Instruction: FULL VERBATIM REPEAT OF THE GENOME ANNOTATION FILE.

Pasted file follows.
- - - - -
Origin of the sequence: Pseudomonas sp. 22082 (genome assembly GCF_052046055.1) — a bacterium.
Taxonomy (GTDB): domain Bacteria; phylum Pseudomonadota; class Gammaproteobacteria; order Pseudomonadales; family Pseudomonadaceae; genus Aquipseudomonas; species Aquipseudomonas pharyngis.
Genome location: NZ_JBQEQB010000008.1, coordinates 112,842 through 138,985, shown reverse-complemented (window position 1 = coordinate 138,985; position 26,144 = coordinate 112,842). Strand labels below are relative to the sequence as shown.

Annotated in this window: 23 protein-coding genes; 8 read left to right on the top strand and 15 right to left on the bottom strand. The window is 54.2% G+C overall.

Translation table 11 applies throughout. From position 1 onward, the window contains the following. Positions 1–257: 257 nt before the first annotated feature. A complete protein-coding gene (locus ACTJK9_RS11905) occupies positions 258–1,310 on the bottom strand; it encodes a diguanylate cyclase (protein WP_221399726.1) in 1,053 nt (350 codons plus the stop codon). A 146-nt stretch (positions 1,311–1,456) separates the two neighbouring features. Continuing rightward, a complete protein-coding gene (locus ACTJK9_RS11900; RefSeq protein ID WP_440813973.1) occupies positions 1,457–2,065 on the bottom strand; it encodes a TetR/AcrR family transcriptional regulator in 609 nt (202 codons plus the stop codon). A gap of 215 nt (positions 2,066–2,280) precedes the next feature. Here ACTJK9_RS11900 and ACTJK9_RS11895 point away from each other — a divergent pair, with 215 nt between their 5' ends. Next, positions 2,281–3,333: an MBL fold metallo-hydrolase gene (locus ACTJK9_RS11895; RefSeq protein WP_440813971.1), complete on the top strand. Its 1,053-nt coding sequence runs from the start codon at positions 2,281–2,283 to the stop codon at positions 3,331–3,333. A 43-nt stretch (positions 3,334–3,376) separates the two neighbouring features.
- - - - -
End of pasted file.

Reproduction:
Origin of the sequence: Pseudomonas sp. 22082 (genome assembly GCF_052046055.1) — a bacterium.
Taxonomy (GTDB): domain Bacteria; phylum Pseudomonadota; class Gammaproteobacteria; order Pseudomonadales; family Pseudomonadaceae; genus Aquipseudomonas; species Aquipseudomonas pharyngis.
Genome location: NZ_JBQEQB010000008.1, coordinates 112,842 through 138,985, shown reverse-complemented (window position 1 = coordinate 138,985; position 26,144 = coordinate 112,842). Strand labels below are relative to the sequence as shown.

Annotated in this window: 23 protein-coding genes; 8 read left to right on the top strand and 15 right to left on the bottom strand. The window is 54.2% G+C overall.

Translation table 11 applies throughout. From position 1 onward, the window contains the following. Positions 1–257: 257 nt before the first annotated feature. A complete protein-coding gene (locus ACTJK9_RS11905) occupies positions 258–1,310 on the bottom strand; it encodes a diguanylate cyclase (protein WP_221399726.1) in 1,053 nt (350 codons plus the stop codon). A 146-nt stretch (positions 1,311–1,456) separates the two neighbouring features. Continuing rightward, a complete protein-coding gene (locus ACTJK9_RS11900; RefSeq protein ID WP_440813973.1) occupies positions 1,457–2,065 on the bottom strand; it encodes a TetR/AcrR family transcriptional regulator in 609 nt (202 codons plus the stop codon). A gap of 215 nt (positions 2,066–2,280) precedes the next feature. Here ACTJK9_RS11900 and ACTJK9_RS11895 point away from each other — a divergent pair, with 215 nt between their 5' ends. Next, positions 2,281–3,333: an MBL fold metallo-hydrolase gene (locus ACTJK9_RS11895; RefSeq protein WP_440813971.1), complete on the top strand. Its 1,053-nt coding sequence runs from the start codon at positions 2,281–2,283 to the stop codon at positions 3,331–3,333. A 43-nt stretch (positions 3,334–3,376) separates the two neighbouring features.